Liverpool Gloucester Train
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The city of Liverpool, located on the Liverpool Bay of the Irish Sea, has been described as having "the most splendid setting of any English city" . Liverpool; is roughly 180 miles to the north west of London and is built across a ridge of sandstone hills which are around 230 feet above sea level at their highest point at Everton Hill. This also marks the southern point of the West Lancashire Plain. Separating Liverpool from the Wirral Peninsular is the estuary of the River Mersey which flows from Stockport in Greater Manchester to Liverpool Bay.
Liverpool was a pioneer city in many fields. In the arts it was home to the first lending library, athenaeum society, arts centre and public art conservation centre. The city is also home to the oldest surviving classical orchestra and the oldest surviving repertory theatre, the Royal Liverpool Philharmonic Orchestra and the Liverpool Playhouse respectively.
Liverpool's iconic catholic cathedral, the Metropolitan Cathedral of Christ the King, was completed in 1967 and is the seat of the Archbishop of Liverpool and is a Grade II* Listed building. The cathedral is sometimes referred to as "Paddy's Wigwam" or the "Mersey Funnel" by local people.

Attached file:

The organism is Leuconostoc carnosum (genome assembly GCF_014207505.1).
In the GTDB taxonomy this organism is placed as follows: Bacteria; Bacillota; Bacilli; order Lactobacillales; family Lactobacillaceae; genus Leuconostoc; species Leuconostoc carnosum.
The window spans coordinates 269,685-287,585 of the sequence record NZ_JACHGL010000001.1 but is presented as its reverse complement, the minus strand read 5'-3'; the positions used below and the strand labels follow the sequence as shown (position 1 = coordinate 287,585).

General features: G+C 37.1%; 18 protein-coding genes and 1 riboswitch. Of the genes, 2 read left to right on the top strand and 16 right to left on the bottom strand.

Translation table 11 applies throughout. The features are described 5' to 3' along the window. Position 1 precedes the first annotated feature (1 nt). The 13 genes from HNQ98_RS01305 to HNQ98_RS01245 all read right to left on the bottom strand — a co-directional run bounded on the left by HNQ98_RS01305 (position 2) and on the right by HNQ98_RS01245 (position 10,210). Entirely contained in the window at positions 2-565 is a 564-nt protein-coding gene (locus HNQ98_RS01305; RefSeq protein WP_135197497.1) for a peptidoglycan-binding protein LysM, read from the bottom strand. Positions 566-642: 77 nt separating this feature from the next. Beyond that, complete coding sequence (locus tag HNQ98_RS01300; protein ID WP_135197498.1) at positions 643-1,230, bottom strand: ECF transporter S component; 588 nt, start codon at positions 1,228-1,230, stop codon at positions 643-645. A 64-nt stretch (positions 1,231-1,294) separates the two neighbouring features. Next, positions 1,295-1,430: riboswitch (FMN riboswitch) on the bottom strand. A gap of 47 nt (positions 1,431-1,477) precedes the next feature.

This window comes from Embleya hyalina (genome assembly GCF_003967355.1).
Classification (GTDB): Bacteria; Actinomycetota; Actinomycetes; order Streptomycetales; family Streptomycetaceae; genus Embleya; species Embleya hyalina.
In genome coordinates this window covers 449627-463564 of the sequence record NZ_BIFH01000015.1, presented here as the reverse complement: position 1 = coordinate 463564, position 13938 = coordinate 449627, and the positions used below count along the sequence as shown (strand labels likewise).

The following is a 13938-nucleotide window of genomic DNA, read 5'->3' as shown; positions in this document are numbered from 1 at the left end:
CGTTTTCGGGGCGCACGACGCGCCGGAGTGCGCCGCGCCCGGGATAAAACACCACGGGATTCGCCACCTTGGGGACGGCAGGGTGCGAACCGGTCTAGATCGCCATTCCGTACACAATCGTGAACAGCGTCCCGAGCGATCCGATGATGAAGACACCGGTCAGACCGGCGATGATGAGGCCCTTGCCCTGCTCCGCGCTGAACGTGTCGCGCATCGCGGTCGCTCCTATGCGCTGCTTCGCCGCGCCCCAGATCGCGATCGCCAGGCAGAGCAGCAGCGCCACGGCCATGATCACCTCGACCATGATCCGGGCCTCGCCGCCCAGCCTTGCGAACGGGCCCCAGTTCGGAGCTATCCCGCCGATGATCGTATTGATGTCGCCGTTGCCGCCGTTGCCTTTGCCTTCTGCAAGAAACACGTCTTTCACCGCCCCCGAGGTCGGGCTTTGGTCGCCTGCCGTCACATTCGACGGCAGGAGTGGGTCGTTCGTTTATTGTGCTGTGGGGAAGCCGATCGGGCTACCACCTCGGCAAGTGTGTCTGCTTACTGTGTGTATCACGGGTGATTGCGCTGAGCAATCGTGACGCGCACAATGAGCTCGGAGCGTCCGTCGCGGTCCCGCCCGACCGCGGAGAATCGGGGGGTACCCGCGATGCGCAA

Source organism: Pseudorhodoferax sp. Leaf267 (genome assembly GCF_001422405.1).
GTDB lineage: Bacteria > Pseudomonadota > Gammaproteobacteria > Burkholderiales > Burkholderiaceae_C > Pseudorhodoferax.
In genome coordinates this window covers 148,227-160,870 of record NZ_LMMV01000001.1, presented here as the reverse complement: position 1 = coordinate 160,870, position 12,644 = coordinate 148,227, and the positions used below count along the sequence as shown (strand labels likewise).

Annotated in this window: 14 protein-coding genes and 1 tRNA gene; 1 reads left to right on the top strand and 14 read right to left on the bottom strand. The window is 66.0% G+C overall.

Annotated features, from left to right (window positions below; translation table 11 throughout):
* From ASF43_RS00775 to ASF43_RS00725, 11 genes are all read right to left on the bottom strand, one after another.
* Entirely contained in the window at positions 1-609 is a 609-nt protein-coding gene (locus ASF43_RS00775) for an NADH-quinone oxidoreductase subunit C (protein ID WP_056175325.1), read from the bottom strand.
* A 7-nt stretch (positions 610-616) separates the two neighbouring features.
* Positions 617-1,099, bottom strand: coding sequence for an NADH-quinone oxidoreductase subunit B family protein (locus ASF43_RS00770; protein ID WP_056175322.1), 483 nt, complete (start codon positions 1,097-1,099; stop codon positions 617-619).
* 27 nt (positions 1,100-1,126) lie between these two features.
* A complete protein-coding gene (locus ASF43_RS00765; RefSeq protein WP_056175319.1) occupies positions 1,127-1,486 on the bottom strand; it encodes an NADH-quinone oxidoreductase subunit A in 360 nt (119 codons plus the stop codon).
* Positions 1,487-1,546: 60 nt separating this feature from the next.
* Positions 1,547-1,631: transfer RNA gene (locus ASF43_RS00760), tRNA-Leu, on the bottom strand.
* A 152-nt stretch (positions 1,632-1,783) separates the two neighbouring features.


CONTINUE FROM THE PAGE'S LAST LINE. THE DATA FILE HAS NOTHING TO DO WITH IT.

The city of Gloucester is located in the county of Gloucestershire and lies close to the border with Wales. The city, which also lies on the River Severn, has a rich past dating back to Roman times. At the heart of the city, and standing in College Green, is the Norman cathedral with its breathtaking fan-vaulted cloisters and great east window. From the cathedral it is only a short walk down narrow cobbled streets, past historical buildings, to the main shopping area in the city. From there it is, once again, a short walk to the Victorian Docks with its now converted warehouses. In the docks you are likely to see all manner of vessels from narrow boats to sea going ships. The city is also an excellent base from which to explore the surrounding area and take in the splendour of the Cotswolds and the Forest of Dean. The Cotswolds is an area of rolling hills which rise from the meadows of the upper Thames to an escarpment, known as the Cotswold Edge, above the Severn Valley and Evesham Vale. The Forest of Dean is an area of mixed ancient woodland and forms a roughly triangular plateau bounded by the River Wye to the west and north, the River Severn to the south, and the City of Gloucester to the east.